Europe has taken an interest in Switzerland’s asylum reforms, with a European Union leader examining the system which will soon put to a vote before the Swiss people. The Swiss justice minister has also reiterated her support for the reforms.
Following his tour of a new asylum facility in Zurich on Friday, Jean Asselborn, the Foreign Minister of Luxembourg and a representative of the Council of the European Union, said that “maybe this unique system could be implemented in the rest of Europe based on the initiative taken here in Zurich”, should the 28-member EU come up with a common approach to asylum.
The Zurich centre includes all elements of the asylum process, from lodging to legal counsel, under one roof in order to accelerate the decision process.
Minister defends reforms
Swiss Justice Minister Simonetta Sommaruga, who led Asselborn’s tour of the centre, expressed her support for Switzerland’s asylum system reform in the Sunday edition of the Blick newspaper.
“If there is any common ground in asylum politics, then it is the fact that fast decision processes are better than slow ones,” she said.
Swiss voters will weigh in on the asylum policy reforms on June 5. In addition to faster decisions on whether asylum seekers can stay in Switzerland, the new law would provide each asylum seeker with free legal counsel and foresees the construction of more centres like the one in Zurich.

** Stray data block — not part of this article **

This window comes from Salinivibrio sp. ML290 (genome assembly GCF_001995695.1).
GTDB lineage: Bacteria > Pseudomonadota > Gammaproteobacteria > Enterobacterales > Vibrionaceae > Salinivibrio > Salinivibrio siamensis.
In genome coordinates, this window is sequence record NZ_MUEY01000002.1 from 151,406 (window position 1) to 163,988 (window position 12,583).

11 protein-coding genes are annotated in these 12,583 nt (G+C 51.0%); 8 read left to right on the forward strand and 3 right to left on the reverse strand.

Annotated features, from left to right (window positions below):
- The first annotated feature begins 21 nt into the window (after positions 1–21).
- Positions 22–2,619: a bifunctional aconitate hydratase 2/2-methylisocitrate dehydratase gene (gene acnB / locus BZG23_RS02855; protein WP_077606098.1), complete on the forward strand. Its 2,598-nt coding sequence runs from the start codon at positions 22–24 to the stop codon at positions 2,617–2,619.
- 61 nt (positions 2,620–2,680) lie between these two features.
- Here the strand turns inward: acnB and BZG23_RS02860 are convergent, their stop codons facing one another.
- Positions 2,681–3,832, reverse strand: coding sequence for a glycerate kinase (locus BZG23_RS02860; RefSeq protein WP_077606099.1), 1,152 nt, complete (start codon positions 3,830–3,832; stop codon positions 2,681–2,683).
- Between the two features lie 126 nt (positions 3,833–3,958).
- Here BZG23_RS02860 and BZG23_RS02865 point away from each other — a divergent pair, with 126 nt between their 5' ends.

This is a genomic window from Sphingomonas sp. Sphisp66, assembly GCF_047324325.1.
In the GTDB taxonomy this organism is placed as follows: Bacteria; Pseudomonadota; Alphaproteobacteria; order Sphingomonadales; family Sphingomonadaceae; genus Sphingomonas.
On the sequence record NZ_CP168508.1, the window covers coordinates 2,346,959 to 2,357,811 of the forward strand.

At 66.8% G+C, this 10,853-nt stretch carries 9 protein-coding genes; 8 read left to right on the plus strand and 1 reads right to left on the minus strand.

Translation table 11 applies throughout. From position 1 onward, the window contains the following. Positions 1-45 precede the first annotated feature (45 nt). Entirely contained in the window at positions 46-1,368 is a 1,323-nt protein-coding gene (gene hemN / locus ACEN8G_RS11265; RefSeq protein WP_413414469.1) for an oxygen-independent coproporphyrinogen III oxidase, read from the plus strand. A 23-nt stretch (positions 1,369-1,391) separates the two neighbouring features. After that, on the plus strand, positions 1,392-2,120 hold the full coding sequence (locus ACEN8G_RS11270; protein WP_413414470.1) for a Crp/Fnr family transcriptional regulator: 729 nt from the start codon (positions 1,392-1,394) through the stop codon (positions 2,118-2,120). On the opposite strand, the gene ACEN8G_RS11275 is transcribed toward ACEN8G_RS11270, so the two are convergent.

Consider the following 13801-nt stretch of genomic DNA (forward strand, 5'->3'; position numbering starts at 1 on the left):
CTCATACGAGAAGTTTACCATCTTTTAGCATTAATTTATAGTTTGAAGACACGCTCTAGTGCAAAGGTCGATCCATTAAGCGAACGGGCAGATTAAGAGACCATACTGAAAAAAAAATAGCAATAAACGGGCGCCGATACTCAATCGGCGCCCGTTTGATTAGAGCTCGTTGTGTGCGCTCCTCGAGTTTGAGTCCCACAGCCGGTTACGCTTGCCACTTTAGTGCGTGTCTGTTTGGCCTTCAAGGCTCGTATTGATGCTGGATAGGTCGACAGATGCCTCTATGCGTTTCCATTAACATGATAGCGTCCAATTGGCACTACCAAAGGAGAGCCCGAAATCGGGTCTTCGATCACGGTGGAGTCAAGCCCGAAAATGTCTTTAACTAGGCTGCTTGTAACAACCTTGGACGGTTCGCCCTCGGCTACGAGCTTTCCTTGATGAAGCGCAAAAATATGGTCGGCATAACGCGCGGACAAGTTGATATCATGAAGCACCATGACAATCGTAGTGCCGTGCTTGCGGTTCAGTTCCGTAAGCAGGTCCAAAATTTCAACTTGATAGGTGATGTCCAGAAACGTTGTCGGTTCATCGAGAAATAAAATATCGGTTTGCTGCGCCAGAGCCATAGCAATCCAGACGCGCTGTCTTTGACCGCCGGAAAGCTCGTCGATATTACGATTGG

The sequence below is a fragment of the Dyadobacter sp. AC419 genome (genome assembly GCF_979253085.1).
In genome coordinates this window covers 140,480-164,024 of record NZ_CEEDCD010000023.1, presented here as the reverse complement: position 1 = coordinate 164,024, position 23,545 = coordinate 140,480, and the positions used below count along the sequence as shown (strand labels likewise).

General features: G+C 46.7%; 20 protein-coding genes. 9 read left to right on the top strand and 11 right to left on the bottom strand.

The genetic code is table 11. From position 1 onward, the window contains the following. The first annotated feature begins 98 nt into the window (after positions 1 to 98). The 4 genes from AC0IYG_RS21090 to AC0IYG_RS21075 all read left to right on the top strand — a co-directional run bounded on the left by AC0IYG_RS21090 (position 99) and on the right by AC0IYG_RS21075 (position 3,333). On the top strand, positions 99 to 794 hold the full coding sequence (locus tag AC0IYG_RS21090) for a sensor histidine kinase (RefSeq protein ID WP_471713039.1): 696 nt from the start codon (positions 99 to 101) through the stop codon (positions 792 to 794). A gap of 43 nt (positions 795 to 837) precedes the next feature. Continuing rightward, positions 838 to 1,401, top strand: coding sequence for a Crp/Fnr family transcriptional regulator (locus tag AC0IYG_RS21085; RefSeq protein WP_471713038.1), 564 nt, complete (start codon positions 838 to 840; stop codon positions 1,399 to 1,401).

Those opposed to the asylum reforms, in particular the conservative right Swiss People’s Party, argue that giving every asylum seeker a free lawyer is too generous and that the law would allow the government to seize private and community land to build new asylum centres.
In response to those issues, Sommaruga told the Blick that although they are allowed for in the law in order to keep building permits from being continually delayed, land seizures will probably not happen in reality.
“The military, which has had the option of such seizures for 20 years, has never made use of it,” she said, also arguing that the federal government, cantons and communes had a track record of working together on land issues for asylum centres.
“The existing locations for new asylum centres were proposed to us by the cantons,” she added.
In response to the question of giving asylum seekers free legal counsel, Sommaruga said that “if we want to make asylum decisions more quickly, they need to be good quality. Otherwise many will end up before the courts [and take longer]”.
A federal report published on March 14 concluded that Switzerland’s experiment with fast-track asylum procedures are a big success, and recommended making the changes to the federal asylum centres on a permanent basis. It has based its conclusions on experiences from the Zurich pilot project.
Swiss-EU discussions held
Sommaruga and Asselborn, who also holds the migration mandate, also held talks. High on the agenda was the migration crisis affecting Europe, as well as the implementation of the anti-immigration initiative, voted in February 2014, which imposes limits on the number of EU workers coming to Switzerland.
This has put Switzerland at loggerheads with the EU, because curbing immigration violates the free movement of people. Switzerland is not a member of the EU but has signed up to a package of bilateral accords with the body.
swissinfo.ch and agencies